Africa's Billy Graham goes home to be with Jesus

COVID claims a great evangelist

Once a freedom fighter in Zimbabwe and a follower of Marxist ideology who hated God, Stephen Lungu became known as “Africa’s Billy Graham”.

The man who had a powerful conversion story, led thousands to Christ and became head of the evangelistic African Enterprise (AE) organisation, was promoted to glory this week.

He died from COVID-19 on Monday, January 18, in Malawi.

“I have known many preachers over the years in African Enterprise, and beyond it, but I don’t think I have ever known a more passionate and endlessly energetic preacher of the gospel than Stephen,” says Michael Cassidy, who founded AE.

“None of us could ever match his energy or his day and night sharing of the gospel, whether from public platforms or in shops and restaurants.

To be sure, there will be thousands and thousands of people in heaven because of Stephen Lungu.

“I will always remember the night in the early 1980s when Stephen interpreted for me in a Malawi Keswick Convention. I was always convinced in that sermon that Stephen was preaching a much better message than I! Afterwards, we sat together in a little Volkswagen where I felt constrained to invite him into African Enterprise. Not long thereafter, Stephen joined us and became a frontline preacher and ball of fire for Christ preaching the gospel all over Africa, and around the world, sometimes in astonishing places, such as the Oxford Union, and even the Pentagon!”

“As a result of Lungu’s sermon and ‘altar call’, 10,000 people came forward to accept Christ.” – Ben Campbell

Ben Campbell, CEO of African Enterprise Australia, has been passing on his share of Lungu stories. “A year after the 1991 fall of Colonel Mengistu in Ethiopia, under whose reign Christians were persecuted, churches with AE organised a rally in Addis Ababa in which thousands turned up.”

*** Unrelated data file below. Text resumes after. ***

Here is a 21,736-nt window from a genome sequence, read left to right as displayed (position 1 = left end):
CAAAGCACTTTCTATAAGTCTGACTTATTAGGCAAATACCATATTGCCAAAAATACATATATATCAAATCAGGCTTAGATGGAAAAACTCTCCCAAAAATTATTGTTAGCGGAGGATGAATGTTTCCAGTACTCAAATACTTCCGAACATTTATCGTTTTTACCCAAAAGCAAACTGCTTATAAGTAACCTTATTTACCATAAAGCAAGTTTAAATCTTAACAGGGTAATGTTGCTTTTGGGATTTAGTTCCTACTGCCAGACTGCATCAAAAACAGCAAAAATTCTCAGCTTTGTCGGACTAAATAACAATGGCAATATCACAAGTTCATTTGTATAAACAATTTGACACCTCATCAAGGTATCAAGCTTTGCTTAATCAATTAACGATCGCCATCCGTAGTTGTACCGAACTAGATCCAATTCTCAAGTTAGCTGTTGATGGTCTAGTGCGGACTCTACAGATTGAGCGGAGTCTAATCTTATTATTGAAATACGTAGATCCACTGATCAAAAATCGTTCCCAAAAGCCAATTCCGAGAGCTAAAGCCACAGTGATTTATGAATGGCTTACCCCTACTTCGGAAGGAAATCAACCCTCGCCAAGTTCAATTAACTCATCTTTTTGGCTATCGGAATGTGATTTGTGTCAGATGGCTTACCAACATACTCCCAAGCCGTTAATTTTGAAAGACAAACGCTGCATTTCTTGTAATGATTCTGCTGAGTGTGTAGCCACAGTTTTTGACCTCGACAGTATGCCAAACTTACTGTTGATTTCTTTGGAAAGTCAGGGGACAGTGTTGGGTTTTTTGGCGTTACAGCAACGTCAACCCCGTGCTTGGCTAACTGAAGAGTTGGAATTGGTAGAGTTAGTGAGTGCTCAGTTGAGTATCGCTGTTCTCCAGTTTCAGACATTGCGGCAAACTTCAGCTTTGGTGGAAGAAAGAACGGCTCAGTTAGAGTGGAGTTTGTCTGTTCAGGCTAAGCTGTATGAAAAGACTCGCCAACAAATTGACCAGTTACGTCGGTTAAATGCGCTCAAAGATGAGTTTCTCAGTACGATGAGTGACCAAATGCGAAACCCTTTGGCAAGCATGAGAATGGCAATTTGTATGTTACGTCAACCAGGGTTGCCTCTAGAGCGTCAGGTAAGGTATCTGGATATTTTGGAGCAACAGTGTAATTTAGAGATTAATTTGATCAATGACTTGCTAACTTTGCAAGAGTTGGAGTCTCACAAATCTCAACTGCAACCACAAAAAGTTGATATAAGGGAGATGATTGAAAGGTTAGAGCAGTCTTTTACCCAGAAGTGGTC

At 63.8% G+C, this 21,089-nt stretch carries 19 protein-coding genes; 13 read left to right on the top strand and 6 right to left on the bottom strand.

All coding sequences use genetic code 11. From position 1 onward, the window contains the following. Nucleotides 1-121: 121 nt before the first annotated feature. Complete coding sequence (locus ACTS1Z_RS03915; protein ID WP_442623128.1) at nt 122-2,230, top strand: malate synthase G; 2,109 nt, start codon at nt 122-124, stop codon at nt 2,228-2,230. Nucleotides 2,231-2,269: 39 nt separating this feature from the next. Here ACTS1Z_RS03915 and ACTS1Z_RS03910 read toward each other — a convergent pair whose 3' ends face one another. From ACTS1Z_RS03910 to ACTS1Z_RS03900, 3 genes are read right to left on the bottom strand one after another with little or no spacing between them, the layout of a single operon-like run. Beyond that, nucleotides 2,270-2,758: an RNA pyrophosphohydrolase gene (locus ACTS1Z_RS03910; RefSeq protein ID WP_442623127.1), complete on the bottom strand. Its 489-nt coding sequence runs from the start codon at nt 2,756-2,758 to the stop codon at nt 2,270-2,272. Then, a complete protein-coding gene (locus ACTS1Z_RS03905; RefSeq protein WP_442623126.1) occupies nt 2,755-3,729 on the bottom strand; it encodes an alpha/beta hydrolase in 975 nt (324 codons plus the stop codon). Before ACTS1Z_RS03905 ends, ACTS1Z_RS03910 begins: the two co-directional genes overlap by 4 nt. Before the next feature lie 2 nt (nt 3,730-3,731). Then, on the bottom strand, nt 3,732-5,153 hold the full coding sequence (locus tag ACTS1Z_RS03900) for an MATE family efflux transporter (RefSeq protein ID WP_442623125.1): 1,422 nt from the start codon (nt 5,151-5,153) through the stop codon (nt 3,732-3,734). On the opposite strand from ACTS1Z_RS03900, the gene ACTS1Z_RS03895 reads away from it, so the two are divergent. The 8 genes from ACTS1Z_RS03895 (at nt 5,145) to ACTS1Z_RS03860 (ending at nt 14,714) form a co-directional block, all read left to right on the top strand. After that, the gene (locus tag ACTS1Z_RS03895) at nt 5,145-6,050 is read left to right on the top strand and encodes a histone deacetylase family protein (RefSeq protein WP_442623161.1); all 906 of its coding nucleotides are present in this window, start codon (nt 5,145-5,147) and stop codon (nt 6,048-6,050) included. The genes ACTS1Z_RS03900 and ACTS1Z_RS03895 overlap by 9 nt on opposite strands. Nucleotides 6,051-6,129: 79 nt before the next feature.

“As a result of Lungu’s sermon and ‘altar call’, 10,000 people came forward to accept Christ, with 900 event administrators kept busy all day processing the decision cards.”

You could not get a more gripping conversion story than Lungu’s. In his biography Out of the Black Shadows – named after a gang he led – he tells of how he plotted to blow up a tent mission. The Black Shadows approached a strange tent and asked a woman what was going on …

‘They are Christians from South Africa. Come to the meeting and hear them.’ And she hurried on. South African Christians! My, oh my! I was galvanised. It would have been a crime to leave it alone. I turned to my gang. ‘Hey, nothing good comes from South Africa. It is full of segregation and apartheid. Why should such people come here to Rhodesia to preach about their god? They’ve really come to brainwash us black people, to make us too soft to fight for our freedom.’ They nodded angrily, and a plan began to form. Hastily I continued: ‘These Christians, they need a lesson. Tonight we’ll give it to them – let’s blow them up!’ It didn’t take much of an imagination to foresee that some well-aimed petrol bombs thrown into the tent would produce panic and damage well worth seeing …

Quickly I worked out a simple plan, and divided my twelve friends into pairs. I would get them to surround the tent. No one would suspect the lads wandering about at the entrance. They would mingle with all the other curious passers-by. Now to co-ordinate our attack. This was the biggest thing I had ever planned, and I wanted it done in style. I decided that we were to attack at 7pm. ‘At 7pm I will whistle and everybody throw their stones and petrol bombs into the tent entrance,’ I said. They grinned in anticipation. ‘I want,’ I continued, ‘everyone inside that tent to die.’ ‘

‘Fine,’ said the Black Shadows.

Of course this was impossible, given our limited weap­ons, but my friends shared my hatred of Christianity, and were as inflamed as me by that morning’s political rally …

After whispered consultation as to what we would do afterwards, and an agreement to meet up eventually in the shopping centre, George suddenly pointed out: ‘But it is only five minutes to seven. We still have five minutes.’ 

‘Five minutes? Right, then let’s go in and see what’s going on,’ I suggested. ‘We’ll stay for only two minutes.’ Little did I realise what those two minutes were going to cost me.

Lungu is stopped in his tracks by the word of God. “The wages of sin is death,” the tent preacher proclaimed. It had an instant effect.